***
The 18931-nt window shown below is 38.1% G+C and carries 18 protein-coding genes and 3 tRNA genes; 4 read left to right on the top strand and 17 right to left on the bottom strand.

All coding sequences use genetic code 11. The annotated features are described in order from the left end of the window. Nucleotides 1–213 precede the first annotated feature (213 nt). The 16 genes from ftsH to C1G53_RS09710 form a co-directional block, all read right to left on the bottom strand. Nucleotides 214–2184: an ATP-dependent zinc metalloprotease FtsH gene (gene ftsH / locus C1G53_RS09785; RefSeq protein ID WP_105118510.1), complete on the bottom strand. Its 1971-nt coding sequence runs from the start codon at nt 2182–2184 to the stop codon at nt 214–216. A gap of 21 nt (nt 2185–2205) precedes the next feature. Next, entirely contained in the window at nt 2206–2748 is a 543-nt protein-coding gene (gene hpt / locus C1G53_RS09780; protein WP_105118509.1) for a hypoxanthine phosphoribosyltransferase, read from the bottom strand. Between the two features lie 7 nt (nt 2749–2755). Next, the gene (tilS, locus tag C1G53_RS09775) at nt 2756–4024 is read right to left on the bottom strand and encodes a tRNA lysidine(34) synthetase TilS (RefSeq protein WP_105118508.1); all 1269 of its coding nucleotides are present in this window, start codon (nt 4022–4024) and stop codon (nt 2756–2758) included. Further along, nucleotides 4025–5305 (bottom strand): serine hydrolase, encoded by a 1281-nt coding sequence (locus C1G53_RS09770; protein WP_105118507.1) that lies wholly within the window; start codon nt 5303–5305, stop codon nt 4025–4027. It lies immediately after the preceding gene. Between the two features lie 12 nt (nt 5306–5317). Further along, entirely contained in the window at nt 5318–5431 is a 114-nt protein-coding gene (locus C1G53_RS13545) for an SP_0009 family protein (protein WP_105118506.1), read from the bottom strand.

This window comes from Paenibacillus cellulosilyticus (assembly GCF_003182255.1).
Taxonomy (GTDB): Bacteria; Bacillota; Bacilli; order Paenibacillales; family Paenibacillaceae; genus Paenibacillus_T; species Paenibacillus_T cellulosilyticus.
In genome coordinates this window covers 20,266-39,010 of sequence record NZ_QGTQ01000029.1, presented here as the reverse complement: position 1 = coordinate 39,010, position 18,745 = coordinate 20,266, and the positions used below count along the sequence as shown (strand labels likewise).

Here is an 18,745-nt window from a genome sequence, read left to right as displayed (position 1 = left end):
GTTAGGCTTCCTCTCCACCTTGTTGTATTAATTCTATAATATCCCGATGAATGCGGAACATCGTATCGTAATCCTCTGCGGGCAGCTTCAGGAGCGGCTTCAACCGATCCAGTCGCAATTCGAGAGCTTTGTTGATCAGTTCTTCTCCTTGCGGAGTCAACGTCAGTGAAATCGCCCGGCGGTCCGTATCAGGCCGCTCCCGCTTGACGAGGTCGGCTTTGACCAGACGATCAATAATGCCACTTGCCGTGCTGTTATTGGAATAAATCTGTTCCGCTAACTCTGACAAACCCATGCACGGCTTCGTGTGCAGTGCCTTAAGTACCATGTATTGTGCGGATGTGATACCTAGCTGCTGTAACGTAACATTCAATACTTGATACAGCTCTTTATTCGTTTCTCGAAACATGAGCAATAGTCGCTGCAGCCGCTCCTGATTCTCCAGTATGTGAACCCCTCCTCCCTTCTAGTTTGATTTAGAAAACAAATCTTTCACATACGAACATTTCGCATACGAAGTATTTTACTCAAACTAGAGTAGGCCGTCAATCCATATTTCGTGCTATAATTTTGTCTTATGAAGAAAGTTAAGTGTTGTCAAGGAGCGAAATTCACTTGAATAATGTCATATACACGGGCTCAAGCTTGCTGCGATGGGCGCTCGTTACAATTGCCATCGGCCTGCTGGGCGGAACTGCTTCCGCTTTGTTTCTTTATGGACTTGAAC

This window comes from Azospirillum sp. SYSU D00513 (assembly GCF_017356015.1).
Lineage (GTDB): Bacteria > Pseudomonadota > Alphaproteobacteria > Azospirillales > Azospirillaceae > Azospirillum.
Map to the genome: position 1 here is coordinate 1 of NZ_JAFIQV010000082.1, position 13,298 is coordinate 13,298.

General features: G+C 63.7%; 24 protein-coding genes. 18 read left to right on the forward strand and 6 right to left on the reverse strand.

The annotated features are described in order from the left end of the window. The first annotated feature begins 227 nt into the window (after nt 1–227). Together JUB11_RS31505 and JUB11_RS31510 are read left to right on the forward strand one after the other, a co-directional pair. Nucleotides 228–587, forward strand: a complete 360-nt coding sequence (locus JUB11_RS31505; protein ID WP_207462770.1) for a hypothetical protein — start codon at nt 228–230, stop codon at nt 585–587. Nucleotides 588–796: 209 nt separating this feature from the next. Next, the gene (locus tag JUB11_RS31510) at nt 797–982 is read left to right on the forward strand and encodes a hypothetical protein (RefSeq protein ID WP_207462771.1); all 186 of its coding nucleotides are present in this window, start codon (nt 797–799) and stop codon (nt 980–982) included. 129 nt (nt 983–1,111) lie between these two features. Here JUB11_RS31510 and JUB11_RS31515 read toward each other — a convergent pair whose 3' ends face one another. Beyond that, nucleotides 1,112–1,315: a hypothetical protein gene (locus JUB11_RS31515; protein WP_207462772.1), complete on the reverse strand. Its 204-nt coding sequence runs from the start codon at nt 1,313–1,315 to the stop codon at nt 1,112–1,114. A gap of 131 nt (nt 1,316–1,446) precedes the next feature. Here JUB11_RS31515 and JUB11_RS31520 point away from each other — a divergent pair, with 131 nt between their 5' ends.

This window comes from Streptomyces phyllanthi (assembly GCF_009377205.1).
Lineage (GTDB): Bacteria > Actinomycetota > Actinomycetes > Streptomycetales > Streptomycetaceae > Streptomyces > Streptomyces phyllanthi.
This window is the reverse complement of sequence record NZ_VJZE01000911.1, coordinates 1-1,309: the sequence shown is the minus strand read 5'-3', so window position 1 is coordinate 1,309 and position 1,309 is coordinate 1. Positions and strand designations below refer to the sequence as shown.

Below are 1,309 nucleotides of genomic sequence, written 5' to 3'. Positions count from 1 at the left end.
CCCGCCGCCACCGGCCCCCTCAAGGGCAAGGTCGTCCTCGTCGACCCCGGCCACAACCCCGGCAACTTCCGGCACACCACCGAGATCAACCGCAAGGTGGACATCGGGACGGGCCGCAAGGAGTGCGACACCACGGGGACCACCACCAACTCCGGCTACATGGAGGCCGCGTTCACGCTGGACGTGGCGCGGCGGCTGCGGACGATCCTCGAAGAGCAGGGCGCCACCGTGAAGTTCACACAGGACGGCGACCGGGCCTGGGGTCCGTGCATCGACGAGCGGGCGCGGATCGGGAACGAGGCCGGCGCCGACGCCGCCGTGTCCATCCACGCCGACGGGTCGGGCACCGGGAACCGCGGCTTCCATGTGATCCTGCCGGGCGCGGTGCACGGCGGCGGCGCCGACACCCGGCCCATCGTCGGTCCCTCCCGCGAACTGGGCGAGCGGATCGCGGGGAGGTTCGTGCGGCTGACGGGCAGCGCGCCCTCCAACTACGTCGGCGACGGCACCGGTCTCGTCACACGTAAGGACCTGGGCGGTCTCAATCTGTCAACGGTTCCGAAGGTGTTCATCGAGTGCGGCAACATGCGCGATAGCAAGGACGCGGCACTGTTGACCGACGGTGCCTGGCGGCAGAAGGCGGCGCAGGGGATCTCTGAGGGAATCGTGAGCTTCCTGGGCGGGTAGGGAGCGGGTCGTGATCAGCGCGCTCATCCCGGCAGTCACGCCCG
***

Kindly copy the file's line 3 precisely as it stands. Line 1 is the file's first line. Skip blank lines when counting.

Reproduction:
This window comes from Paenibacillus cellulosilyticus (assembly GCF_003182255.1).